1 pound (450g) dried red or variegated heirloom beans
1 bay leaf
- 2 pounds (1kg) beef stewing meat, such as boneless short ribs or chuck roast, cut into 1-inch (3 cm) cubes
- 3 teaspoons salt (total), smoked if available
- 2 to 4 dried chiles, or one fresh chile, minced
- about 2 tablespoons cooking oil
- 2 medium onions, peeled and diced
- 4 cloves garlic, peeled and minced
- 2-3 teaspoons red chile powder
- 1 teaspoon ancho chile powder (if available, otherwise use an additional teaspoon red chile powder)
- 2 teaspoons dried oregano
- 2 teaspoons ground cumin
- 1 teaspoon paprika
- 2 cups (50cl) beer
- 2 cans (15oz, 200g each) crushed or diced tomatoes
- 1 tablespoon brown sugar
- 2 ounces (55g) unsweetened chocolate
- 3 tablespoons cider vinegar or lime juice
1. Rinse the beans and sort them to remove any debris. Put in a bowl and cover with cold water and let soak overnight.
2. Put the cubes of beef in a freezer bag with 1 1/2 teaspoon of salt, massage gently, and refrigerate overnight.
3. The next day drain the beans, cover with several inches (centimeters) of water. Add the bay leaf and bring to a full boil for ten minutes. Lower the heat to a gentle simmer and cook until tender, one to three hours, adding more water if the water boils away. Once done, remove the bay leaf.
4. In a large casserole or Dutch oven (at least 6 quarts, 6l), heat the oil. Working in batches so you don’t crowd the pan, brown the pieces of beef, resisting the urge to turn them until they are truly dark on each side. The browning adds a great deal of flavor.
As the meat pieces brown, remove the pieces to a separate plate and brown the remaining pieces. If necessary, add a bit more oil to the pan as you go.
5. If using dried chiles, snip them into a small bowl in very tiny pieces with scissors and pour just enough boiling water over them to cover. If using fresh chiles, remove the stem and chop them finely. (You can either discard the seeds, which are hot, or use them.)
6. Once all the meat is browned, fry the onions in the pot until they are wilted, about 5 minutes. Add the garlic, as well as the remaining 1 1/2 teaspoon salt, chile powders, oregano, cumin, and paprika, and cook for another minute, stirring constantly to release the flavors of the spices.
7. Add the beans to the pot along with their liquid, as well as the chiles, beer, tomatoes (and their juices), brown sugar, and chocolate.
8. Simmer the chili at the absolute lowest temperature possible (I use a flame-tamer) for at least 1 hour, or until the meat is tender. If necessary to cook much longer, you may need to add additional water if the chile becomes too thick. When done, stir in the vinegar or lime juice. Taste, and adjust any seasonings, such as the chile powder and the salt.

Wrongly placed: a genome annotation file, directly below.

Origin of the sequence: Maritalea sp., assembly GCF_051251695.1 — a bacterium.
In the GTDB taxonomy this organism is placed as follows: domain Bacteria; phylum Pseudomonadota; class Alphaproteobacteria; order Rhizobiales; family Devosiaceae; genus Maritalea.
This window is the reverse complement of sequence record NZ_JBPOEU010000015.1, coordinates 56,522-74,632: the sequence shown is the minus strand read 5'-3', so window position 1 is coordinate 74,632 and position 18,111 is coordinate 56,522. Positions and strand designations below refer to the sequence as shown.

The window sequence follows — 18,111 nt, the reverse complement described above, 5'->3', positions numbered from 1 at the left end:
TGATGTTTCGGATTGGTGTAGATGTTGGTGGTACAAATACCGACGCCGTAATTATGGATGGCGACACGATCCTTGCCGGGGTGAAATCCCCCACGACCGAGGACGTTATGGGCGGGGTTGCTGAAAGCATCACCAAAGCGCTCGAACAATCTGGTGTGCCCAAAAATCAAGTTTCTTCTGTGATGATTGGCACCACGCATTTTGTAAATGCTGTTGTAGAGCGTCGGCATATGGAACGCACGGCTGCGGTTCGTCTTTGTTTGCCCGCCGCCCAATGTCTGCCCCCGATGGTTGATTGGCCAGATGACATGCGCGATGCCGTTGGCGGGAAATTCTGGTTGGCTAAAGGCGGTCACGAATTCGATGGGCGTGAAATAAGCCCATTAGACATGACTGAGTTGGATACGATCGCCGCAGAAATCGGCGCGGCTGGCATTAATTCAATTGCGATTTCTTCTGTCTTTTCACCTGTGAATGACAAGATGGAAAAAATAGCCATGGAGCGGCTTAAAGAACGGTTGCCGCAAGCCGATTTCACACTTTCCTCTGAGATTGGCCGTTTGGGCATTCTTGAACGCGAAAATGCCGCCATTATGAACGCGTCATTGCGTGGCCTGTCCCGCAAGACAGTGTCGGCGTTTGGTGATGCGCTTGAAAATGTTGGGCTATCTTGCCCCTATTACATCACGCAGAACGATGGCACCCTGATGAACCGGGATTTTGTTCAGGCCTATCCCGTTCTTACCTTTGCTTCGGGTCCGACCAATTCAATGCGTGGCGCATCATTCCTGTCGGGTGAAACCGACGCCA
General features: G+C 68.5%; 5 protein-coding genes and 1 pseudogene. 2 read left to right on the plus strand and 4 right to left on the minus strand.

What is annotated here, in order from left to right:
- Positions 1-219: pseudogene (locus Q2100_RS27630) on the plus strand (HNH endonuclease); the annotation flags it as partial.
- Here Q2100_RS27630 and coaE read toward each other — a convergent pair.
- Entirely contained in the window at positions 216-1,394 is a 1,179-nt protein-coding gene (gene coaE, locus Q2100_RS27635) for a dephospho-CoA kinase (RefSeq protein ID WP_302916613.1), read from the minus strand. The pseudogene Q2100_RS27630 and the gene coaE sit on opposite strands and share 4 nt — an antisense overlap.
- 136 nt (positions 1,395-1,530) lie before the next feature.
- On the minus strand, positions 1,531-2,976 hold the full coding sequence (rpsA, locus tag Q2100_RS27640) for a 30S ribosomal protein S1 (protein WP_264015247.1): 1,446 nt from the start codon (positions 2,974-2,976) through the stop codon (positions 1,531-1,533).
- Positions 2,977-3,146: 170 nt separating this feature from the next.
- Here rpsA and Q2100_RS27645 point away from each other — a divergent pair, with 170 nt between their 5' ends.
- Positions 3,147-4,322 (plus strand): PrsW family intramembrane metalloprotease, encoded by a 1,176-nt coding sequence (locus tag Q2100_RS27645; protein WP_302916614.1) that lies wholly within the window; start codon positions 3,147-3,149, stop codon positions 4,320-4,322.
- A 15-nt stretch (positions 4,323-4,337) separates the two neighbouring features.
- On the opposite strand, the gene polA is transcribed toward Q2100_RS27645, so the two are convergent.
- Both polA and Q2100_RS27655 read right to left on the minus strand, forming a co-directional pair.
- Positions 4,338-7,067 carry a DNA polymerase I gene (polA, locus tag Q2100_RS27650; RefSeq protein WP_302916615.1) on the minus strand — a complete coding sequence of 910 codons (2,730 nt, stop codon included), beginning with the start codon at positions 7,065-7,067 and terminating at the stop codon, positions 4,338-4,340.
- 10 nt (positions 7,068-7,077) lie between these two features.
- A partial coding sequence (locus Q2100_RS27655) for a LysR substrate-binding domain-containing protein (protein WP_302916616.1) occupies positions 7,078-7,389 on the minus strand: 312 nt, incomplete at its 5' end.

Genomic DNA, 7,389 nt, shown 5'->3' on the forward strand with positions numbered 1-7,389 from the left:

Serving: There’s plenty of ways to serve chile. Some like it over rice, others prefer it plain. Be sure to offer bowls of sour cream, slice green onions, grated cheese, and chopped cilantro so guests can customize their bowls. Cornbread is a great accompaniment, too. There’s some recipes in the links, below.
Storage: Chili can be refrigerated for up to three days, or frozen for at least two months. It will thicken considerably subsequent days so you may wish to thin it with water or beer when reheating it.
Notes on dried beans: It’s best to use the freshest dried beans you can find, which sounds a bit like an oxymoron. But the dried beans you buy might have been sitting in the store for several years before the arrive in your kitchen. So try to get them from a place that sells them relatively quickly. Steve Sando of Rancho Gordo recommends using beans that have been dried within one year, if possible. Any dried beans over two years old may not soften.
If you live somewhere where the water is mineral-rich (hard) like it is in Paris, the locals add a pinch of baking soda (sodium bicarbonate) to the cooking water, although when I told Steve that we did this in France, he shook his head vigorously “no”. So next time he comes to France, I’m inviting him over to cook some beans for me : )
In his book he discussed various methods of cooking dried beans, from using clay pots to pressure cookers, which he’s not a fan of because the bean liquids apparently don’t get reduced. I haven’t tried one so can’t comment, but one great tip he does offer is to use a large enough pan so that the beans and their liquid have plenty of room to circulate hot air above them. Choose a pot large enough so that half the pot is empty when cooking the beans.
Related Recipes and Links
Chipotle Chilaquiles (Matt Bites)
Southern Buttermilk Cornbread (Andrea’s Recipes)
Gluten-Free Cornbread (Gluten Free Mommy)
Black Bean Chili (Rancho Gordo)
Turkey Chile (Simply Recipes)
Cabbagetown Cornbread (Wegman’s)
Vegetarian Black Bean Chili (Cowgirl Chef)
Rancho Gordo (Facebook)